ISRO to launch new imaging satellite HysIS

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HysIS, the country’s first hyperspectral imaging satellite for advanced Earth observation, is slated for launch on Thursday from Sriharikota. About 30 small satellites of foreign customers will be its co-passengers on the PSLV launcher, numbered C-43, the Indian Space Research Organisation has announced.

  • PSLV-C43 mission will launch 31 satellites on November 29 in two orbits
  • Slated to last just under 2 hours (or about 113 minutes), it will be ISRO’s third longest mission
  • Main payload HysIS, all of 380 kg, is built to work for five years
  • It will aid detailed, high-definition study of Earth surface
  • It will be placed in a polar orbit 636 km away at an inclination of 97.957 degrees.
  • 30 co-passengers include a micro satellite (100-kg class) and 29 nano satellites (under 10 kg)
  • They are from eight countries & together weigh 261 kg
  • Their launches were booked with ISRO’s arm Antrix Corporation.

The launch from the first launch pad is set for 9.57 a.m. on November 29, 2018, subject to final clearances.

A hyperspectral imaging camera:

  • A hyperspectral imaging camera in space can provide well-defined images that can help to identify objects on Earth far more clearly than regular optical or remote sensing cameras, ISRO Chairman K. Sivan said earlier.
  • The technology will be an added advantage of watching over India from space for a variety of purposes such as defence, agriculture, land use, minerals and so on. While the ISRO coyly puts it down as another variety in remote sensing, knowledgeable sources have earlier conceded that it can be highly useful in marking out a suspect object or person and separate it from the background. This could aid in detecting transborder or other stealthy movements.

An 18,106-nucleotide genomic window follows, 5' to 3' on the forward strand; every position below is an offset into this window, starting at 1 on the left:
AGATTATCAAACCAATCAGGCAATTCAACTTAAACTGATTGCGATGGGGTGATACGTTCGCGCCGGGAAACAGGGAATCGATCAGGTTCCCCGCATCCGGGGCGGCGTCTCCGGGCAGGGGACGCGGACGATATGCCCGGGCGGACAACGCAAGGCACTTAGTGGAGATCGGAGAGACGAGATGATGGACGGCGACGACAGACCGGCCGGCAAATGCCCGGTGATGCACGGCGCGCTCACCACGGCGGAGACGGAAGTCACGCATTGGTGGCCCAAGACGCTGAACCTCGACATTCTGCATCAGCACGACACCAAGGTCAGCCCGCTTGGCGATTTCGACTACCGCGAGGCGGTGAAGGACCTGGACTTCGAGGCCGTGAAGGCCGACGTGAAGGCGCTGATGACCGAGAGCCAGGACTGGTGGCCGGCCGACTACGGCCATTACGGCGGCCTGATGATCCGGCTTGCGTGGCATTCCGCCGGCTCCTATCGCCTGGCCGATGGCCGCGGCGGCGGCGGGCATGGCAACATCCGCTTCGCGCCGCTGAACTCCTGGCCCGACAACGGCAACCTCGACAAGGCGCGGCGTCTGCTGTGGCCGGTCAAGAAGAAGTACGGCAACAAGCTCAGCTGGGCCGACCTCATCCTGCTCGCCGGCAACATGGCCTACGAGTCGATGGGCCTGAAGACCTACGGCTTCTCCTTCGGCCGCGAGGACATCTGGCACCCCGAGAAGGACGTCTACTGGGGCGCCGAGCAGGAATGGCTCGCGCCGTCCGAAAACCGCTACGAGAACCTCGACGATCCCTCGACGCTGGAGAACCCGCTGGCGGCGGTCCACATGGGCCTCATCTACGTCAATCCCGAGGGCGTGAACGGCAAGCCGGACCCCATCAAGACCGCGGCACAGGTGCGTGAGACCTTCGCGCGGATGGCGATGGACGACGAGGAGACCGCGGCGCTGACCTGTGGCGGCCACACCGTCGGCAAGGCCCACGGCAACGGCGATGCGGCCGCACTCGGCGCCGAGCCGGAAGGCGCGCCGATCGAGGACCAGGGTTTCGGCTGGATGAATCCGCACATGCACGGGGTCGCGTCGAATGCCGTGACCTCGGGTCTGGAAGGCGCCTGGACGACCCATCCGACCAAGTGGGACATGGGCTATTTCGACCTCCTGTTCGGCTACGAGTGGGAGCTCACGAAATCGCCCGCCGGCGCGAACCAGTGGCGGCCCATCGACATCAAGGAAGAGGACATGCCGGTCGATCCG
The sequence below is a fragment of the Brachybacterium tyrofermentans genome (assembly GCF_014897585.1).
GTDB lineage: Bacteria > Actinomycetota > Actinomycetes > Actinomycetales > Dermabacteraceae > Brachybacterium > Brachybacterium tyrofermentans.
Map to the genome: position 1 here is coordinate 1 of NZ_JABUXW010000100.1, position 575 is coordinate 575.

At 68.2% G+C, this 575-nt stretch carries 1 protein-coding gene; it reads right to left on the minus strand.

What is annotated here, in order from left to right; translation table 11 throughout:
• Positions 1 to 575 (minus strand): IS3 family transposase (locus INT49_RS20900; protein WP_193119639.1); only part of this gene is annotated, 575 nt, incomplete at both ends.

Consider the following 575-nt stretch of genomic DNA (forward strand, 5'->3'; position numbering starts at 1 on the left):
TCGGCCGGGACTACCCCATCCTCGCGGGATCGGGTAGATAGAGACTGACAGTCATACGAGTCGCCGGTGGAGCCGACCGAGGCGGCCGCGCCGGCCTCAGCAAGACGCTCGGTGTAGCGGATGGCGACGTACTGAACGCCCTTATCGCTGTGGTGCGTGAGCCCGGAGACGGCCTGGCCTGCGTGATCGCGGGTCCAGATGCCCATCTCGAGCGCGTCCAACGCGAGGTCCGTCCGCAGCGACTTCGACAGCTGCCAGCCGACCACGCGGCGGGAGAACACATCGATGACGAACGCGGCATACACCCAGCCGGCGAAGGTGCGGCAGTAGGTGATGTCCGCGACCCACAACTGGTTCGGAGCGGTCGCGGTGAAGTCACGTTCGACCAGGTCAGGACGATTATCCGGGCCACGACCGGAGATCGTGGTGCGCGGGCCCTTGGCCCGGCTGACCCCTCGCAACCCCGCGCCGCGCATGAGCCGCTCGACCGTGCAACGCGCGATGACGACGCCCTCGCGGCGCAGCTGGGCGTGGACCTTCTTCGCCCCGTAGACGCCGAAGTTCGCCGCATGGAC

HysIS is to study the Earth’s surface:

  • “The primary goal of HysIS is to study the Earth’s surface in visible, near-infrared and shortwave infrared regions of the electromagnetic spectrum.
  • HysIS will be ISRO’s first full-scale working satellite with this capability.
  • While the technology has been around, not many space agencies have working satellites with hyperspectral imaging cameras as yet.
  • The space agency tested hyperspectral imaging technology twice a decade ago. In April 2008, a small 83-kg demonstration microsatellite called IMS-1 (Indian Mini Satellite-1) was launched as a secondary passenger with Cartosat-2A.
  • In October the same year, it put a HySI or Hyperspectral Imager on the first lunar mission Chandrayaan-1 and used it to scan Moon’s surface for minerals.

Third longest mission

  • The November 29 flight would last almost two hours. The satellites would be ejected in two orbits by restarting the rocket’s fourth-stage engine twice. The PSLV, flying in its core-alone format, will first release HysIS to an orbit distant 636 km after 17 minutes from launch. later, two engines will restart after an hour from launch and again — 47 minutes later — all customer satellites would be put into a lower orbit at 504 km. This will be the third longest mission of PSLV.
  • The longest mission, C-40 in January this year, lasted two hours and 21 minutes and put 31 satellites to orbit. In September 2016, C-35 lifted eight satellites in a flight lasting two hours and 15 minutes.

Source:TH